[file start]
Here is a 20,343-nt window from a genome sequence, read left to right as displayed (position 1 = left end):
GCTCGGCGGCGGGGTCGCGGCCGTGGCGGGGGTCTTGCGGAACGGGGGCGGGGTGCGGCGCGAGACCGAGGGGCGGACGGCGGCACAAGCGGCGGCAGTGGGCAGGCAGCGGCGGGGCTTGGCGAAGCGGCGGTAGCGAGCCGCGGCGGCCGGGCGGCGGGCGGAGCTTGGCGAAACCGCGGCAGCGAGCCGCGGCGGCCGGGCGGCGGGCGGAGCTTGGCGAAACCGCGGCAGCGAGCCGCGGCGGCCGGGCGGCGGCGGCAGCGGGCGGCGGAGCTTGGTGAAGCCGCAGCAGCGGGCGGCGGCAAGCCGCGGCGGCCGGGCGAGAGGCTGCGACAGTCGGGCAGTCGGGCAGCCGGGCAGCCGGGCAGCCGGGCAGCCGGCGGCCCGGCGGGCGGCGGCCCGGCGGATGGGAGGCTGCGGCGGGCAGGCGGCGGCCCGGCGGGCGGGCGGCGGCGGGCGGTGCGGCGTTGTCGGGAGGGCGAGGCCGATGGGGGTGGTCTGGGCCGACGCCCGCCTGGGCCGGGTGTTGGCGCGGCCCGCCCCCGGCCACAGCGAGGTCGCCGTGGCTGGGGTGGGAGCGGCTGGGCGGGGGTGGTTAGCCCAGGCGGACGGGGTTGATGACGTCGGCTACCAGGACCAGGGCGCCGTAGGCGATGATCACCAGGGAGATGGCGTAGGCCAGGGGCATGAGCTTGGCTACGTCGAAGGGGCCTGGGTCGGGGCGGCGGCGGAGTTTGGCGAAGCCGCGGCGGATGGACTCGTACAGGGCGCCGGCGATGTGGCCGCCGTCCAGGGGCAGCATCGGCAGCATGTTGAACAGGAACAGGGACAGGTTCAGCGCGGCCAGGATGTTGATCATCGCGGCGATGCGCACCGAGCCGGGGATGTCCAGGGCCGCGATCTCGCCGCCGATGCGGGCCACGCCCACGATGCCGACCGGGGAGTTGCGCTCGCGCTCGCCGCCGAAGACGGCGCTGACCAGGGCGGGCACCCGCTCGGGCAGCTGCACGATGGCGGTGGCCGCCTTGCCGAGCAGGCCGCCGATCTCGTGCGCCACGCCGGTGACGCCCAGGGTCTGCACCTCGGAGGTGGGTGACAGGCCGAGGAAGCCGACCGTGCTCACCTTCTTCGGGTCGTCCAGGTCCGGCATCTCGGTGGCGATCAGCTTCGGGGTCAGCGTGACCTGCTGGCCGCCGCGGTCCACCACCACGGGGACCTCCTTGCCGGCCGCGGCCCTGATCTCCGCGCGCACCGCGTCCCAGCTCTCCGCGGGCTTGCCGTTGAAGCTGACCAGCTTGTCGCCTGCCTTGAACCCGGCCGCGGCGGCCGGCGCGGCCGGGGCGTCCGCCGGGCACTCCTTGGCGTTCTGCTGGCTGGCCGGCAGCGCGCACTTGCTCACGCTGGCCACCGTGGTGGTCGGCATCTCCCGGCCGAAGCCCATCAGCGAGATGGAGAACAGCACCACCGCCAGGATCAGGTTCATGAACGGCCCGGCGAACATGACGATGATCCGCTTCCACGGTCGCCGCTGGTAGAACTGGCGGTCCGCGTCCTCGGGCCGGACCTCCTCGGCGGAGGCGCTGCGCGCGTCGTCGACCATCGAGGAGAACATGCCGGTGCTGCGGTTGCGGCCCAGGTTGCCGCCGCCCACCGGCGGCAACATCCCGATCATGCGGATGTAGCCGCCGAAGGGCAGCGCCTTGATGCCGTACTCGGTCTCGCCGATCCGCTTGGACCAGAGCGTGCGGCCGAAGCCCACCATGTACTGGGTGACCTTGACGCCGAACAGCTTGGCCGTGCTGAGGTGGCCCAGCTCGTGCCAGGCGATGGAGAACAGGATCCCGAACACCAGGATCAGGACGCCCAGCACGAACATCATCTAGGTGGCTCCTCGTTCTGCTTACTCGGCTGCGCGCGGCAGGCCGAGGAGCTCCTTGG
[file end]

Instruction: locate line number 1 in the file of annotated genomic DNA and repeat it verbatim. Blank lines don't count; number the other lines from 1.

Here is a 20,343-nt window from a genome sequence, read left to right as displayed (position 1 = left end):